Netanyahu trial: There was no undue pressure - Hefetz's interrogator

A police interrogator who questioned state's witness Nir Hefetz said errors in Hefetz's statements do not undermine his credibility.

 Nir Hefetz seen leaving the trial of former Israeli Prime Minister Benjamin Netanyahu, outside the District Court in Jerusalem, November 16, 2021.  (photo credit: YONATAN SINDEL/FLASH90)
Nir Hefetz seen leaving the trial of former Israeli Prime Minister Benjamin Netanyahu, outside the District Court in Jerusalem, November 16, 2021.
(photo credit: YONATAN SINDEL/FLASH90)

A key police interrogator in the public corruption trial of former prime minister Benjamin Netanyahu testified on Monday that he had never placed undue pressure on a top former aide of Netanyahu in order to flip him into being a state’s witness.

Police interrogator Nir Schwartz went through the full list of accusations before the Jerusalem District Court that Netanyahu’s defense team has tried to use to undermine the testimony of state’s witness Nir Hefetz.

Hefetz has provided powerful ammunition for the prosecution to prove media bribery against Netanyahu in Case 4000, the “Bezeq-Walla affair,” but has also castigated the police for abusing him during his interrogation.

Netanyahu’s defense team has said Hefetz was coerced into turning on Netanyahu and that his accusations should be disregarded as not credible.

Schwartz said Hefetz had received proper food and sometimes double portions and standard levels of sleep for interrogation, despite Hefetz’s charge that some levels of food and sleep deprivation were used against him.

 Former Israeli prime minister Benjamin Netanyahu (C) arrives for a court hearing on corruption charges, on November 16, 2021 in Jerusalem.  (credit: JACK GUEZ/AFP VIA GETTY IMAGES) Former Israeli prime minister Benjamin Netanyahu (C) arrives for a court hearing on corruption charges, on November 16, 2021 in Jerusalem. (credit: JACK GUEZ/AFP VIA GETTY IMAGES)

The police interrogator acknowledged that on one day, Hefetz emerged with a large number of bug bites from his prison cell, but said Hefetz mostly healed within a day and that the situation was unintentional and still had not thrown Hefetz off from defending his narrative.

Next, he said Hefetz’s request for a doctor did take a day to handle, but only because that was how long it took to obtain a doctor given the unusual hour in which Hefetz made his request. He added that no medical attention was withheld from Hefetz.

Hefetz has said that such an answer is an anachronism since it was the police who decided what middle-of-the-night times to arrest and interrogate him, so they should be responsible for providing medical attention quickly even at those unusual times.

Schwartz did admit that another police interrogator, Yaniv Peleg, had improperly pressured Hefetz to change his lawyer to someone more willing to cut a plea deal.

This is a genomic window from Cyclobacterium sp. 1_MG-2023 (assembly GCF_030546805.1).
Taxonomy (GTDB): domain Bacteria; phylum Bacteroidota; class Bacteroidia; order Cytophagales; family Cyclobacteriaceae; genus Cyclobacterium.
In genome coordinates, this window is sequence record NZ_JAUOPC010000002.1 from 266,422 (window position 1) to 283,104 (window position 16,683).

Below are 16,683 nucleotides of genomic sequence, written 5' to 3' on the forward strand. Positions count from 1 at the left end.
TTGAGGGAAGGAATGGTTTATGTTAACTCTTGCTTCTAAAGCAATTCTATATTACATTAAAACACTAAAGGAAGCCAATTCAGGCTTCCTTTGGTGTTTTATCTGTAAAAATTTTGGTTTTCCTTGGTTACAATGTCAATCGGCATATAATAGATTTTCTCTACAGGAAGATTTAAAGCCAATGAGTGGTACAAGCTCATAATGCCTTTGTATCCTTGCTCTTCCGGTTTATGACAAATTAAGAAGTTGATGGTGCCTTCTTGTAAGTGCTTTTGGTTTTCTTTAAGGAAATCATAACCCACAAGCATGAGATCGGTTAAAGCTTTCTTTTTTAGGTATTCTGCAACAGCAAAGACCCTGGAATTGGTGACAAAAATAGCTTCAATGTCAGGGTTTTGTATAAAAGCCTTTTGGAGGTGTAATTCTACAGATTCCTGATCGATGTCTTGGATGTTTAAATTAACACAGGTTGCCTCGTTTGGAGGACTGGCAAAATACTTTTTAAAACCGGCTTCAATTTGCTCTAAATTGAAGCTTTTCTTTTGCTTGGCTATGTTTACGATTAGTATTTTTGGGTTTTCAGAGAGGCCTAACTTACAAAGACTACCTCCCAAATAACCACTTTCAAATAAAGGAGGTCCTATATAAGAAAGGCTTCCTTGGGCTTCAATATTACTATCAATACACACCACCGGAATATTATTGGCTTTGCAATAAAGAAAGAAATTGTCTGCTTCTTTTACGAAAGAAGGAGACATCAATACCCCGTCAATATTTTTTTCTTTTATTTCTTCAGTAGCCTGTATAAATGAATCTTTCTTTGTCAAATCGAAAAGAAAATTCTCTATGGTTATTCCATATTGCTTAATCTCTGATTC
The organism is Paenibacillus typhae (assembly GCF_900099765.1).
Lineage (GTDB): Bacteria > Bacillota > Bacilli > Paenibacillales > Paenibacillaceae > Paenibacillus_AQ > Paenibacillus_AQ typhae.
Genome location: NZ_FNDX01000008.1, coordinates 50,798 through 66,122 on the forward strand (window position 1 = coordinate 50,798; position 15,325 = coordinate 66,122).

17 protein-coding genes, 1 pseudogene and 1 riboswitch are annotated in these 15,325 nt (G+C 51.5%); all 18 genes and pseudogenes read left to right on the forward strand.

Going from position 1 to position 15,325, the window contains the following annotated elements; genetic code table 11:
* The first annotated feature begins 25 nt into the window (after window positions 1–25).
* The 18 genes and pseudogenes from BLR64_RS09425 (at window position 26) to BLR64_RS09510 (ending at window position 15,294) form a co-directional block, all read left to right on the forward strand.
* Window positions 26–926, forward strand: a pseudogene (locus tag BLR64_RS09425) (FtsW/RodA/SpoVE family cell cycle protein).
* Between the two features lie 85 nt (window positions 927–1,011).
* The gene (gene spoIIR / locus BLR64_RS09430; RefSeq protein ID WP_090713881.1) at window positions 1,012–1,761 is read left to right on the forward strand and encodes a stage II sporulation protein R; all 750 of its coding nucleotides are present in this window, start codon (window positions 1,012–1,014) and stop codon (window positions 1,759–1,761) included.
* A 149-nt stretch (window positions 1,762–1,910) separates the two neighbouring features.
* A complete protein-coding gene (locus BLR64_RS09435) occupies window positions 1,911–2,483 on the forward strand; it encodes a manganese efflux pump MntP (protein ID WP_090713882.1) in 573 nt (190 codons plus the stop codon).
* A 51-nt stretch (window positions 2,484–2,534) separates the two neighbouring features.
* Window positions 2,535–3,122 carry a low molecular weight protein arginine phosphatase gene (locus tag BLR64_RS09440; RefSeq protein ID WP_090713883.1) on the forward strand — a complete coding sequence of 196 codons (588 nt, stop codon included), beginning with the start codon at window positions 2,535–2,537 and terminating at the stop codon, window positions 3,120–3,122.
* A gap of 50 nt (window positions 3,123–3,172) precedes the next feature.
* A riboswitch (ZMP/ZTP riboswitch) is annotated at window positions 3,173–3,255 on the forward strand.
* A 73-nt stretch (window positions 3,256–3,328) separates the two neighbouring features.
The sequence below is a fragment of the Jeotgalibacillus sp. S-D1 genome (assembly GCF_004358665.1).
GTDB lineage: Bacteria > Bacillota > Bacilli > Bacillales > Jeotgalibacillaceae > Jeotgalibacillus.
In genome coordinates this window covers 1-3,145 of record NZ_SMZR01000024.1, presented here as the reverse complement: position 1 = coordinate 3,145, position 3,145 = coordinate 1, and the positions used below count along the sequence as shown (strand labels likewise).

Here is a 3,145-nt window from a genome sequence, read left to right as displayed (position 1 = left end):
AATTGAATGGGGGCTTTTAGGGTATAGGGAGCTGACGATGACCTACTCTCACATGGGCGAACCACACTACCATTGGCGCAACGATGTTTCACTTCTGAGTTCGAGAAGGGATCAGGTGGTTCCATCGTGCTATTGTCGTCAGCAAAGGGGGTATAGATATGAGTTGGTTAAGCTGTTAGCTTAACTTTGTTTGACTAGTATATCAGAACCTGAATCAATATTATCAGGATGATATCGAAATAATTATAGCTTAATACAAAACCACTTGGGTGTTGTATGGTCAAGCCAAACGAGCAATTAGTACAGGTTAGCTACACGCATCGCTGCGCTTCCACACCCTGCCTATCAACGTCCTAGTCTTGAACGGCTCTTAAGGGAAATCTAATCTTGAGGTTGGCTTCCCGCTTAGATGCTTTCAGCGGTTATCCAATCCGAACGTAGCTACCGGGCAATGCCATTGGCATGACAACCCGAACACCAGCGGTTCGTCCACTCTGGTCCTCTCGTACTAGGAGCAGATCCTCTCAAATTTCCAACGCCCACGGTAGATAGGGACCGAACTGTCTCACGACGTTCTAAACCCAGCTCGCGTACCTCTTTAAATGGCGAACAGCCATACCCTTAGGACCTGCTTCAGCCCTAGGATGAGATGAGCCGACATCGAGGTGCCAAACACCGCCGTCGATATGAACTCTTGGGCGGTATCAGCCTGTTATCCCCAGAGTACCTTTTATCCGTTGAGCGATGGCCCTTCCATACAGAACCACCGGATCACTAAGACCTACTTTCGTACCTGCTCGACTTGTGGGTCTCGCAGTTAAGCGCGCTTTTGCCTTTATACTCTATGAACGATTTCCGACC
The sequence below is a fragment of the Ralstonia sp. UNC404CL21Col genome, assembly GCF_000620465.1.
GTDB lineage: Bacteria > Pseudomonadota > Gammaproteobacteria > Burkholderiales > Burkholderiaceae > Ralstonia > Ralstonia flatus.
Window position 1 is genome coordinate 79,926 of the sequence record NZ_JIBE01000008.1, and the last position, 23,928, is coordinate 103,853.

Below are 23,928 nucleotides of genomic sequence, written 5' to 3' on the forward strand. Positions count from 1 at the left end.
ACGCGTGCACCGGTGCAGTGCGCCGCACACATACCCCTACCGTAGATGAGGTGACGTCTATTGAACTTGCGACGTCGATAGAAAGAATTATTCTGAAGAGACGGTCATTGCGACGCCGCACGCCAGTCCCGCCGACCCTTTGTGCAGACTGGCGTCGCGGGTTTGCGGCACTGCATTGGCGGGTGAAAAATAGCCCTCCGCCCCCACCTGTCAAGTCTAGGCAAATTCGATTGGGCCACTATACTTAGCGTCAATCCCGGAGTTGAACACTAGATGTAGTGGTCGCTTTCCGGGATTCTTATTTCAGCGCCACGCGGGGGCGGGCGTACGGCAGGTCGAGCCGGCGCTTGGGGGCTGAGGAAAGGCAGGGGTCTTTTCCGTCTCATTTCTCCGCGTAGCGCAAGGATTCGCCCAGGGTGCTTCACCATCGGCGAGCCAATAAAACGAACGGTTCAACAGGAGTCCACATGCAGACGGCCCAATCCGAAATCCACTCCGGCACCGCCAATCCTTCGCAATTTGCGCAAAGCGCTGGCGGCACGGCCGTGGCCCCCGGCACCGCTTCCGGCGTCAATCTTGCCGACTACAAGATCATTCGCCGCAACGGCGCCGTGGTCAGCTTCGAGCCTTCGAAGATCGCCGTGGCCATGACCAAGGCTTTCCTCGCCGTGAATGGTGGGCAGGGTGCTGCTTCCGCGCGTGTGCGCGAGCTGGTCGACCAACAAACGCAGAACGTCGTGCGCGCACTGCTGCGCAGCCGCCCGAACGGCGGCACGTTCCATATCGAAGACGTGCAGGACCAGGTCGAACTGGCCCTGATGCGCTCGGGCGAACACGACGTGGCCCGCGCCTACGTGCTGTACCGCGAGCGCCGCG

However, he said that he stepped in and stopped Peleg and Schwartz. The prosecution and Hefetz himself have all said it was clear that Hefetz would ultimately cut an immunity deal of his own free will, mostly to avoid jail time and be free to tell the truth.

Moreover, Schwartz said the police did pressure Hefetz to cooperate with providing a full and truthful narrative, but beyond that they did not try to lead him to any specific dates or details.

The prosecution and Hefetz have said they at times showed Hefetz his own text messages to refresh his memory when he said he did not remember something, but that this kind of intervention is not prohibited.

In one of the most controversial portions of Schwartz’s testimony, he shocked the court and those observing saying he did not remember who ordered him to summon at the police station before Hefetz a third party (whose identity is under gag order) to whom Hefetz was not married, but had some undefined romantic connection.

Netanyahu’s defense lawyers have said bringing the third party to the police station was illegal extortion.

Schwartz did not view the exercise as problematic and said he was given an order to summon the third party, but could not recall by whom.

Sources have indicated that though this specific issue is a weak point for the prosecution, they can sidestep it by pointing out that Hefetz not only criticized them for it, but also said it was not the reason he became a state’s witness.

The prosecution and the defense also arrived at an agreement to allow police statements into evidence of several witnesses meant to testify in January.

This is expected to advance the all-important testimony of former Netanyahu top aide turned state’s witness Shlomo Filber to as soon as late January.

The initial stages of the Netanyahu trial started in January and May 2020, with the witness stage of the Netanyahu trial starting in April 2021.

Even after Case 4000 concludes, the prosecution will also be spending significant time making arguments against Netanyahu in the Case 1000 “illegal gifts affair” and the Case 2000 Yediot Aharonot-Israel Hayom “attempted media bribery affair.”